There are several buildings I would have liked to have worked on. I think the Pantheon would have been fun. To work on a building (of course not knowing about it then) that would have the world’s largest dome from 128 to 1436. So, you would be working on something that had legs, and that you would like, and you could guess would always be there. Likewise, the dome of the Florence Cathedral, the largest from 1436 to 1881, broke a lot of rules and presumably I would have been young enough to climb the scaffolding to the top and look down over city. Florence is a good city, so there would also be plenty to do at lunch break.
Of course, as my life was born with (Louis I.) Kahn, what would first come to mind would likely be one of his buildings. As beautiful as Kahn’s Dhaka is, I wouldn’t particularly want to live there and it is a long walk to town. But I would chose a Lou Kahn building, because I think working on the Kimbell Art Museum would have given me a kind of serenity. It’s a building that has divorced itself from the phrase, “Look at me! Look at me!” It has divorced itself from style. It has divorced itself from showing off, beating one’s breast, and being clever. It is as pure a building, in its way, as an un-painted Parthenon. (The new museum in Athens and a lot of literature tries to make a big point of explaining how much of Greek architecture was painted and how beautiful it must have been. Well, I have gotten used to the fact that they aren’t painted and to have them brought back to that way wouldn’t particularly excite me.) The Kimbell Art Museum in Fort Worth, Texas, one hopes it would always just look the way it looks. A close second would be the Salk Institute. That “dumbness” (a term that Lou used often in his work) is quite extraordinary.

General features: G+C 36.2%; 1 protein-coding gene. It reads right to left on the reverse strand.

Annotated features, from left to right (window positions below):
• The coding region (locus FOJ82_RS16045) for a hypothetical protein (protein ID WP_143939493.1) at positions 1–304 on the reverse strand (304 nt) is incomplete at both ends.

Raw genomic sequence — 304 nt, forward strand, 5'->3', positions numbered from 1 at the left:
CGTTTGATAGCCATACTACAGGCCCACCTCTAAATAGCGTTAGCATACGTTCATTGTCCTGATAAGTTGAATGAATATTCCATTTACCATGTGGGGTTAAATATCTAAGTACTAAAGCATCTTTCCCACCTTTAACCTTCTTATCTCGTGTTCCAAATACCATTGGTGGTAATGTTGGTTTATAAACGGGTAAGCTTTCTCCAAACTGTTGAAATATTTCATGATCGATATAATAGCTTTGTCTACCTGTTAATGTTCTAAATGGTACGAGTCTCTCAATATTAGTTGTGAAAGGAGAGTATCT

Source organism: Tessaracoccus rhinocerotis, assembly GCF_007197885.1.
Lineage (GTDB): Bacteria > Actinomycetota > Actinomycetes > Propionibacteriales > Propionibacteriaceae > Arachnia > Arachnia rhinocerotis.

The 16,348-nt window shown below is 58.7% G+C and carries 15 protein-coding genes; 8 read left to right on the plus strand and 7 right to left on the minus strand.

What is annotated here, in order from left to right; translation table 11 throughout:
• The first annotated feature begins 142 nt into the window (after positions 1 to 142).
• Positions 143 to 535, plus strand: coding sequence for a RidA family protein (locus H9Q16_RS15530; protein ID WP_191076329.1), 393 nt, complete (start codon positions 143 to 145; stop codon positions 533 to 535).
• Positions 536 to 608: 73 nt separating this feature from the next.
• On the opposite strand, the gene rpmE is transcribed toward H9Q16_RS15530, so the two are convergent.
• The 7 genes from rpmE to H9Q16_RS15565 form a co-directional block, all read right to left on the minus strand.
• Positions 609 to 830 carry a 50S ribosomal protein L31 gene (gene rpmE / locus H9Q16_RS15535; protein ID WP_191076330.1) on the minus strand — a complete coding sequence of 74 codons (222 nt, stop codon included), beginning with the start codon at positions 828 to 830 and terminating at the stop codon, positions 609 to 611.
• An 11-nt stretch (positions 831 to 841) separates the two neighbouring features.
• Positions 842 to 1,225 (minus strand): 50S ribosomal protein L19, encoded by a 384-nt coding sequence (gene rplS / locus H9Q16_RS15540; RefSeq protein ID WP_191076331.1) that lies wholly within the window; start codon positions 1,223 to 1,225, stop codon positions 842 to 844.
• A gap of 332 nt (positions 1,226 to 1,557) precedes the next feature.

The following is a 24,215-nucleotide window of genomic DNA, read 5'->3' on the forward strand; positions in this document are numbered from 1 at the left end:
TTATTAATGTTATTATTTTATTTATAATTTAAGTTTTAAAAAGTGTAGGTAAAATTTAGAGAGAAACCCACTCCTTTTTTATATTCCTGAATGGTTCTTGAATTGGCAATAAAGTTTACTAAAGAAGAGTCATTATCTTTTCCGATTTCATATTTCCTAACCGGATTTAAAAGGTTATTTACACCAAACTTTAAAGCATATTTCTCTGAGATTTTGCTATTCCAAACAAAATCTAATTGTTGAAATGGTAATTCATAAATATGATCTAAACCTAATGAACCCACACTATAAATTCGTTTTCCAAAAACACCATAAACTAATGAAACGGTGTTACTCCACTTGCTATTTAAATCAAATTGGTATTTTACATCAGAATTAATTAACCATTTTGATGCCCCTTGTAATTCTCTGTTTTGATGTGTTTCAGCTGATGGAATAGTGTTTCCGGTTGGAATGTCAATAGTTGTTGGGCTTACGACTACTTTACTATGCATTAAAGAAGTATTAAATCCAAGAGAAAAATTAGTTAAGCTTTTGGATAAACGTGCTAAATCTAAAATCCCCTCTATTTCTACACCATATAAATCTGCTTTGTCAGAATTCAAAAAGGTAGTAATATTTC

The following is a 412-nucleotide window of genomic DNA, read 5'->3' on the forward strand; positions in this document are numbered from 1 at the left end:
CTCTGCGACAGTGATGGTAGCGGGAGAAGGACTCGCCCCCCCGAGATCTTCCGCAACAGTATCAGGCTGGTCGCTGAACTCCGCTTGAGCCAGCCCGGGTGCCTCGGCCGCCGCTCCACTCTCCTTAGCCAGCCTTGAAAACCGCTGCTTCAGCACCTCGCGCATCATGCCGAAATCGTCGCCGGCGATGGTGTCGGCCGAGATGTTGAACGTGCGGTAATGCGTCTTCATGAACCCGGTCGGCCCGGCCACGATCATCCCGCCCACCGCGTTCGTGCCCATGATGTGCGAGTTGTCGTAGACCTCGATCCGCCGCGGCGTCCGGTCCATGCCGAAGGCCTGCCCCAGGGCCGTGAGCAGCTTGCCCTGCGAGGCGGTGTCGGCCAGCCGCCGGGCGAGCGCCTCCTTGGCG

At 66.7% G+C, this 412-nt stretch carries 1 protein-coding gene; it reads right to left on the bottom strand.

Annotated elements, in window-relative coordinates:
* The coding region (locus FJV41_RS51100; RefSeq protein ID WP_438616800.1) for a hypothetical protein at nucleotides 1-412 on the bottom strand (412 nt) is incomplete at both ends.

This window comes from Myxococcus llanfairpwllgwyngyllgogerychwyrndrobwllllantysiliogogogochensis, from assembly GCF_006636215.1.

— Richard Saul Wurman, architect, author, teacher, graphic designer, is the acknowledged father of “Information Architecture.” He has written, designed and published 83 books, and recently received the 2012 Lifetime Achievement Award by the Smithsonian Cooper-Hewitt’s National Design Awards. Wurman is perhaps best known for having cofounded and chaired the TED conference from 1984 thru 2002.